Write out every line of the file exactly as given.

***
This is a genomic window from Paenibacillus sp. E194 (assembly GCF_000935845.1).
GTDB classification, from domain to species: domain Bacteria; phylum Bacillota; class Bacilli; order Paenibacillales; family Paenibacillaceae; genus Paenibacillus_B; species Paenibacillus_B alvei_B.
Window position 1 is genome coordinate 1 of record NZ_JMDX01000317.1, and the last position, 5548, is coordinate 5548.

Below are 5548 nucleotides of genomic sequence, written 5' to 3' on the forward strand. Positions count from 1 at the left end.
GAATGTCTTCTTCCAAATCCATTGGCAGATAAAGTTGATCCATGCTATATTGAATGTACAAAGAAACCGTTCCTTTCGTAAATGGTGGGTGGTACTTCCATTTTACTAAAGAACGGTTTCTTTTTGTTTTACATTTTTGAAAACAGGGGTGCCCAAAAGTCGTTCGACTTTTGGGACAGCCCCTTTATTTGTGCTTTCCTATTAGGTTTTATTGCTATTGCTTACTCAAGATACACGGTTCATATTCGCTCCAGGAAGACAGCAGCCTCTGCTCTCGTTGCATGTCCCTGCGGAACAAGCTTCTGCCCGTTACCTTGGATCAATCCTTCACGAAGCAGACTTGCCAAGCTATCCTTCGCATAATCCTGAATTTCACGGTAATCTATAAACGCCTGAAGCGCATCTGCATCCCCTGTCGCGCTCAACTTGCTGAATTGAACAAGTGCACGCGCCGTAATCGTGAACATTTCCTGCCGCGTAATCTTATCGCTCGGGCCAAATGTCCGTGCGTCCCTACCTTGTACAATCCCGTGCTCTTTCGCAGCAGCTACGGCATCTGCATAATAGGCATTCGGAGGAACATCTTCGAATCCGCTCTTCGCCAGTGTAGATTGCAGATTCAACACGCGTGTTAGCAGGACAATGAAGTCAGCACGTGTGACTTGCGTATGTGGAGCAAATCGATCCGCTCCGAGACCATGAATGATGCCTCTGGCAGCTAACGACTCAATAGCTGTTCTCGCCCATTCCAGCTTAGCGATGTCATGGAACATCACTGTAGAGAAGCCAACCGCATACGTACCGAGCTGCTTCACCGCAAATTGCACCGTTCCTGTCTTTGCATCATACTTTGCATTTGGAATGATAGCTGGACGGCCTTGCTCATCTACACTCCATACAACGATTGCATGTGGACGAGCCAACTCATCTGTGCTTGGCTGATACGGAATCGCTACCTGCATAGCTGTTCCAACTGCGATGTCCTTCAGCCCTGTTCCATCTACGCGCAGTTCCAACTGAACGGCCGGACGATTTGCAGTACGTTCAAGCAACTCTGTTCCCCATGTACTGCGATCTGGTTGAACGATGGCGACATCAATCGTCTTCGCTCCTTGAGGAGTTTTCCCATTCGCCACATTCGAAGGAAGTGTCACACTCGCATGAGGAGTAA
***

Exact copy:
This is a genomic window from Paenibacillus sp. E194 (assembly GCF_000935845.1).
GTDB classification, from domain to species: domain Bacteria; phylum Bacillota; class Bacilli; order Paenibacillales; family Paenibacillaceae; genus Paenibacillus_B; species Paenibacillus_B alvei_B.
Window position 1 is genome coordinate 1 of record NZ_JMDX01000317.1, and the last position, 5548, is coordinate 5548.

Below are 5548 nucleotides of genomic sequence, written 5' to 3' on the forward strand. Positions count from 1 at the left end.
GAATGTCTTCTTCCAAATCCATTGGCAGATAAAGTTGATCCATGCTATATTGAATGTACAAAGAAACCGTTCCTTTCGTAAATGGTGGGTGGTACTTCCATTTTACTAAAGAACGGTTTCTTTTTGTTTTACATTTTTGAAAACAGGGGTGCCCAAAAGTCGTTCGACTTTTGGGACAGCCCCTTTATTTGTGCTTTCCTATTAGGTTTTATTGCTATTGCTTACTCAAGATACACGGTTCATATTCGCTCCAGGAAGACAGCAGCCTCTGCTCTCGTTGCATGTCCCTGCGGAACAAGCTTCTGCCCGTTACCTTGGATCAATCCTTCACGAAGCAGACTTGCCAAGCTATCCTTCGCATAATCCTGAATTTCACGGTAATCTATAAACGCCTGAAGCGCATCTGCATCCCCTGTCGCGCTCAACTTGCTGAATTGAACAAGTGCACGCGCCGTAATCGTGAACATTTCCTGCCGCGTAATCTTATCGCTCGGGCCAAATGTCCGTGCGTCCCTACCTTGTACAATCCCGTGCTCTTTCGCAGCAGCTACGGCATCTGCATAATAGGCATTCGGAGGAACATCTTCGAATCCGCTCTTCGCCAGTGTAGATTGCAGATTCAACACGCGTGTTAGCAGGACAATGAAGTCAGCACGTGTGACTTGCGTATGTGGAGCAAATCGATCCGCTCCGAGACCATGAATGATGCCTCTGGCAGCTAACGACTCAATAGCTGTTCTCGCCCATTCCAGCTTAGCGATGTCATGGAACATCACTGTAGAGAAGCCAACCGCATACGTACCGAGCTGCTTCACCGCAAATTGCACCGTTCCTGTCTTTGCATCATACTTTGCATTTGGAATGATAGCTGGACGGCCTTGCTCATCTACACTCCATACAACGATTGCATGTGGACGAGCCAACTCATCTGTGCTTGGCTGATACGGAATCGCTACCTGCATAGCTGTTCCAACTGCGATGTCCTTCAGCCCTGTTCCATCTACGCGCAGTTCCAACTGAACGGCCGGACGATTTGCAGTACGTTCAAGCAACTCTGTTCCCCATGTACTGCGATCTGGTTGAACGATGGCGACATCAATCGTCTTCGCTCCTTGAGGAGTTTTCCCATTCGCCACATTCGAAGGAAGTGTCACACTCGCATGAGGAGTAA